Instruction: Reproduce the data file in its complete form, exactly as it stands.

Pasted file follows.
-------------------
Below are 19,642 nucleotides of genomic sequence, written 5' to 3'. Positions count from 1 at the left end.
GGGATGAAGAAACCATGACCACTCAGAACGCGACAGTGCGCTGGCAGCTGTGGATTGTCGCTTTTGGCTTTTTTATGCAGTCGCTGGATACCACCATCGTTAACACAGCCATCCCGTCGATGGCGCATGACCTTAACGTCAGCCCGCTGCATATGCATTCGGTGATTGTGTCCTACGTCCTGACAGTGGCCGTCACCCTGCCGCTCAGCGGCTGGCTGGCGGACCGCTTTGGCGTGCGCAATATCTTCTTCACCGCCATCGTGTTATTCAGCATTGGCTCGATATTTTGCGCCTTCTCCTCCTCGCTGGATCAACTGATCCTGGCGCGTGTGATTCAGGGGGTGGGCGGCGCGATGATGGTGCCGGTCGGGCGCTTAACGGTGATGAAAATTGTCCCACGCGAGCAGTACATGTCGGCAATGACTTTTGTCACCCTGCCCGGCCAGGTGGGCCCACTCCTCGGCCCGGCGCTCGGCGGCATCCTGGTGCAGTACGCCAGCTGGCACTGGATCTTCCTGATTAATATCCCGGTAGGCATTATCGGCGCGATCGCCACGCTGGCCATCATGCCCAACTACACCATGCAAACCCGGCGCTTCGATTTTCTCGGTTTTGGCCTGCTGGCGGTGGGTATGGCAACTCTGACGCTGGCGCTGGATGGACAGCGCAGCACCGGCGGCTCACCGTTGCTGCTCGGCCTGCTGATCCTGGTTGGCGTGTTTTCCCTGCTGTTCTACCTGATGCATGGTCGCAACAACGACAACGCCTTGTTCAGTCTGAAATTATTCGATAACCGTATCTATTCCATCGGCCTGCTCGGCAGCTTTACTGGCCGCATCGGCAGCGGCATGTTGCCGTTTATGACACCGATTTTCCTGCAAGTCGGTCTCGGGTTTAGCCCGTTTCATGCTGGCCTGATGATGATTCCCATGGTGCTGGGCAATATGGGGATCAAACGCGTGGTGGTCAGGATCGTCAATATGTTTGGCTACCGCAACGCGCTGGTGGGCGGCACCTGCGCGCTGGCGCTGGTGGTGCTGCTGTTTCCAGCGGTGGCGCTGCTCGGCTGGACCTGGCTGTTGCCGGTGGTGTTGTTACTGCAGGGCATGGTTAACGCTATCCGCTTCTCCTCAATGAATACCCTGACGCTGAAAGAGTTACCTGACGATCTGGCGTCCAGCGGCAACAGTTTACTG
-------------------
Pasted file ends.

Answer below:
Below are 19,642 nucleotides of genomic sequence, written 5' to 3'. Positions count from 1 at the left end.
GGGATGAAGAAACCATGACCACTCAGAACGCGACAGTGCGCTGGCAGCTGTGGATTGTCGCTTTTGGCTTTTTTATGCAGTCGCTGGATACCACCATCGTTAACACAGCCATCCCGTCGATGGCGCATGACCTTAACGTCAGCCCGCTGCATATGCATTCGGTGATTGTGTCCTACGTCCTGACAGTGGCCGTCACCCTGCCGCTCAGCGGCTGGCTGGCGGACCGCTTTGGCGTGCGCAATATCTTCTTCACCGCCATCGTGTTATTCAGCATTGGCTCGATATTTTGCGCCTTCTCCTCCTCGCTGGATCAACTGATCCTGGCGCGTGTGATTCAGGGGGTGGGCGGCGCGATGATGGTGCCGGTCGGGCGCTTAACGGTGATGAAAATTGTCCCACGCGAGCAGTACATGTCGGCAATGACTTTTGTCACCCTGCCCGGCCAGGTGGGCCCACTCCTCGGCCCGGCGCTCGGCGGCATCCTGGTGCAGTACGCCAGCTGGCACTGGATCTTCCTGATTAATATCCCGGTAGGCATTATCGGCGCGATCGCCACGCTGGCCATCATGCCCAACTACACCATGCAAACCCGGCGCTTCGATTTTCTCGGTTTTGGCCTGCTGGCGGTGGGTATGGCAACTCTGACGCTGGCGCTGGATGGACAGCGCAGCACCGGCGGCTCACCGTTGCTGCTCGGCCTGCTGATCCTGGTTGGCGTGTTTTCCCTGCTGTTCTACCTGATGCATGGTCGCAACAACGACAACGCCTTGTTCAGTCTGAAATTATTCGATAACCGTATCTATTCCATCGGCCTGCTCGGCAGCTTTACTGGCCGCATCGGCAGCGGCATGTTGCCGTTTATGACACCGATTTTCCTGCAAGTCGGTCTCGGGTTTAGCCCGTTTCATGCTGGCCTGATGATGATTCCCATGGTGCTGGGCAATATGGGGATCAAACGCGTGGTGGTCAGGATCGTCAATATGTTTGGCTACCGCAACGCGCTGGTGGGCGGCACCTGCGCGCTGGCGCTGGTGGTGCTGCTGTTTCCAGCGGTGGCGCTGCTCGGCTGGACCTGGCTGTTGCCGGTGGTGTTGTTACTGCAGGGCATGGTTAACGCTATCCGCTTCTCCTCAATGAATACCCTGACGCTGAAAGAGTTACCTGACGATCTGGCGTCCAGCGGCAACAGTTTACTG